Populated by magnificent plant species, colorful structures and moving artworks, botanic and sculpture gardens top the must-visit lists of travelers seeking to experience the magical heart-expanding and eye-opening power of nature and human creativity.
Whether you spend an hour or a day exploring a botanical or sculpture garden, you’ll come away inspired and uplifted. California’s Sunnylands Gardens, Florida’s Marie Selby Gardens, Morocco’s Jardin Marjorelle, Mexico’s El Charco del Ingenio garden and Norway’s Vigeland Sculpture Park are stunning examples of how a well-plotted and planted piece of land can boost your mood.
Sunnylands Center & Gardens in Rancho Mirage, California
About 11 miles from Palm Springs, CA, a spectacular desert garden surrounding a midcentury- modern structure invites visitors to stroll and ogle. Since 1966, the 200-acre estate, which once served as the winter home of renowned ambassadors and philanthropists Walter and Leonore Annenberg, has hosted 8 U.S. Presidents and numerous world leaders. In 2001, the couple established The Annenberg Foundation Trust at Sunnylands to preserve the estate as a place for world leaders to go on retreat and discuss vital domestic and international issues. And in 2008, the Foundation established an educational Center and nine acres of desert gardens as serene, contemplative places for the public to enjoy.
The Center, which stylistically references the historic home of the Annenbergs, has the feeling of a grand living room. Sitting in this majestic space and looking out through the glass wall that fronts the gardens provides a view of distant mountains and a small taste of the garden glories to come.
Walking through the gardens both in back and in front of the Center, one encounters many different types of botanicals and scenery—from meticulous, orderly plots to more wild and free-form landscaping. Highlights include twin reflecting pools, a labyrinth that winds through trailing smokebush, over 70 species of native and arid-adapted plants (50,000 all told) from around the world and an inscribed wooden bench that expresses the diplomacy dimensions of the broader estate. President Barack Obama presented the bench to Xi Jinping, President of the People’s Republic of China during their visit to the estate in 2013.
Winding paths cut through all sections of the gardens. Wherever one wanders, the plants fuel awe and contemplation—many wield the power of sculpture and art. No surprise there: The gardens were inspired by the Annenberg’s collection of Impressionist and Post-Impressionist paintings (bequeathed to the Metropolitan Museum of Art in 1991); the influence of Van Gogh’s brushwork is particularly evident.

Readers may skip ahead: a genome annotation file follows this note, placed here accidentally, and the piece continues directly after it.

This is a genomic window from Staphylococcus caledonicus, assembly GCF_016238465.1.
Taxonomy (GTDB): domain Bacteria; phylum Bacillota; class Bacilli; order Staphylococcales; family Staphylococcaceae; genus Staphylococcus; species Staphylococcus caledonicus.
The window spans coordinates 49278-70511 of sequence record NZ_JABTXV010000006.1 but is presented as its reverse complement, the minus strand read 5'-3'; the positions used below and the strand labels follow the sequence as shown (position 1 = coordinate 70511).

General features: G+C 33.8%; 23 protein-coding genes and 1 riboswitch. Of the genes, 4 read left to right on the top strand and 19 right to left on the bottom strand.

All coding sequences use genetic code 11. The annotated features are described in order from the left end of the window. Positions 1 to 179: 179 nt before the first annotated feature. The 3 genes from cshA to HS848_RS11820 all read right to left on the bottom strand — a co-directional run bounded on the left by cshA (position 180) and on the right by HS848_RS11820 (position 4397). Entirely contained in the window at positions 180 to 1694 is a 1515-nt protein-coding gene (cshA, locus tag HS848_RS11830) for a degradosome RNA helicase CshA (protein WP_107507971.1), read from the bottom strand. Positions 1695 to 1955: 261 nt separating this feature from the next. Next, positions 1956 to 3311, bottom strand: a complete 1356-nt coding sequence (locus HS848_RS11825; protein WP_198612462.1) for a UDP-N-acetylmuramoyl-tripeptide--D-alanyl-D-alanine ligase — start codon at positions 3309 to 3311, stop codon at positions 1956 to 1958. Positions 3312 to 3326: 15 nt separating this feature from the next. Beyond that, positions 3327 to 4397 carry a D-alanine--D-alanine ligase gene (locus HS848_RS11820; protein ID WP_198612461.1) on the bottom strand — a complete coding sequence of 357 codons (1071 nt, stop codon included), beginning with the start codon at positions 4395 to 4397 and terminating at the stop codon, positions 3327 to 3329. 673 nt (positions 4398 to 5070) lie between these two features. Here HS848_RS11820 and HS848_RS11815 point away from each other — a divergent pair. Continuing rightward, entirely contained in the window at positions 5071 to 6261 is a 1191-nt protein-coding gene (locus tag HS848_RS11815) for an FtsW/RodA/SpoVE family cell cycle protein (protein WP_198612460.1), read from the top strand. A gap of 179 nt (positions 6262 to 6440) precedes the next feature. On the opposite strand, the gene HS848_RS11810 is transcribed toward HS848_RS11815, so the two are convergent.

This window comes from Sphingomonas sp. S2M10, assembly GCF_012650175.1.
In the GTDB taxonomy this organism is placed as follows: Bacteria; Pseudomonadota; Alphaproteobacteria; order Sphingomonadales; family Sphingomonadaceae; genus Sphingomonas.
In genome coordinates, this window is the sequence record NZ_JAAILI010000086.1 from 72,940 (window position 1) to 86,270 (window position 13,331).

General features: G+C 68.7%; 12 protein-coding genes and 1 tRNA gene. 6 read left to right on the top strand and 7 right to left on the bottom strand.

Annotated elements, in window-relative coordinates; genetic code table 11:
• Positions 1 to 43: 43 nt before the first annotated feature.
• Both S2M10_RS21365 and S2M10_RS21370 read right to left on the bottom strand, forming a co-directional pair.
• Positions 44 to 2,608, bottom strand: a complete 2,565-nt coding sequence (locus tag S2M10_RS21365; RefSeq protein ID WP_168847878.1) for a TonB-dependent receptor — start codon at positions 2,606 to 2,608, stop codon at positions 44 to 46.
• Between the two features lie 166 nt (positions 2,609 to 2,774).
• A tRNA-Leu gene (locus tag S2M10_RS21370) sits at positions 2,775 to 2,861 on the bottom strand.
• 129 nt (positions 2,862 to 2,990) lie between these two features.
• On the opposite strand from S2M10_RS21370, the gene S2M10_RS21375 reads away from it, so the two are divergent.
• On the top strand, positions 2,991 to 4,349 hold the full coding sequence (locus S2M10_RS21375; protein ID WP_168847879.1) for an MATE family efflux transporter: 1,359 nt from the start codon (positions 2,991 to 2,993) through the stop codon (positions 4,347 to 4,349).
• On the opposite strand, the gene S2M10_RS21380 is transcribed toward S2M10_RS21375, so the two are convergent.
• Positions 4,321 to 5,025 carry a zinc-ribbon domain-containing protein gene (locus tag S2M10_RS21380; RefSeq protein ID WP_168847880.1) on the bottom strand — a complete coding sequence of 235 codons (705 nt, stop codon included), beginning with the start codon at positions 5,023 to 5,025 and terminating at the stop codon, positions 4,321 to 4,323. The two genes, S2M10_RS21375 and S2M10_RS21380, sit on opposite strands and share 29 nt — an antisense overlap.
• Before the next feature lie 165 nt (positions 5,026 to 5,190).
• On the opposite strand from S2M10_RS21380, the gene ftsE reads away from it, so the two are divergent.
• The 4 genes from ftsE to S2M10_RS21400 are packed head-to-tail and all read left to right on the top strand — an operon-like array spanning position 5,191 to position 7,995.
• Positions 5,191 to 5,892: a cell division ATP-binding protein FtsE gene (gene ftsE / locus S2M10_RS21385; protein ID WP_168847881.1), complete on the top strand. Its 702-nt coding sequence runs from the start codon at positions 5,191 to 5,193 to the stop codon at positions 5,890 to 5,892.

If you visit, you’re likely to encounter any number of wildlife species—iguanas, hummingbirds, monarch butterflies and jackrabbits are just a few of the possibilities.
Marie Selby Botanical Gardens, Downtown Sarasota Campus, Sarasota, FL
Hugging the shores of bluer-than-blue Sarasota Bay, Selby Gardens is a compact 15-acre botanical garden—a lush, healing oasis in the heart of Sarasota that occupies the grounds of the former home of Marie and William Selby, who were philanthropic luminaries. It’s the only botanical garden in the world that is dedicated to the display and study of orchids, bromeliads, gesneriads and ferns, epiphytes, and tropical plants—nearly 13,000 examples can be found here.
The garden is actually made up of a variety of smaller gardens—each a world unto itself. Explore them all and you’ll feel as if you’ve traveled to several different lands. A walk through the Tropical Conservatory is tantamount to a journey to a remote and exotic island paradise. Take a breather on a bench alongside the koi pond and Japan won’t feel all that far away. Take special note of the property’s spectacular old Banyan Trees—their intricate sprawling root systems can only be described as otherworldly.
Venture to the small Museum of Botany and Arts, housed in an old home on the property, and you’ll see firsthand how the inspiration that plants and nature provide morphs into magnificent artworks. As you make your way to the Museum building, pause along the bayfront mangrove walkway and take in the soothing sights and sounds of the water.
The benefits of Selby Gardens go far beyond the solace and visual delight it provides the public; it’s also a major plant research facility. The Spirit Collection—35,000 vials of three-dimensional flowers and other plant parts in preservative fluid—compose the largest collection of its type in the western hemisphere. And the Garden’s Herbarium, with over 115,000 collections of tropical flora, are a treasure trove for scientists. The fact that your visit to the Gardens will support its critical research and conservation efforts is just one of many great reasons to go.
El Charco del Ingenio, located a few minutes outside of San Miguel de Allende, Guanajuato, Mexico
This stunning botanical garden and 170-acre preserve in the heart of the central highlands of Mexico features a vast array of cacti and other rare and/or threatened indigenous Mexican succulents. (Interesting fact: Mexico has the widest variety of cacti in the world.) Pathways cut through and around the preserve’s lush plant displays, awesome scenic outlooks, bird sanctuaries and interactive children’s garden, providing multiple vantage points for enjoying the sights.
Follow the network of paths leading out from the visitor center and you’ll be traversing ancient wetlands surrounded by sloping scrublands. El Charco is a lovely spot to walk, jog, hike and meditate. It’s also a great place to paint and photograph natural scenery—you may spot an artist or two creating a plein air work as you meander.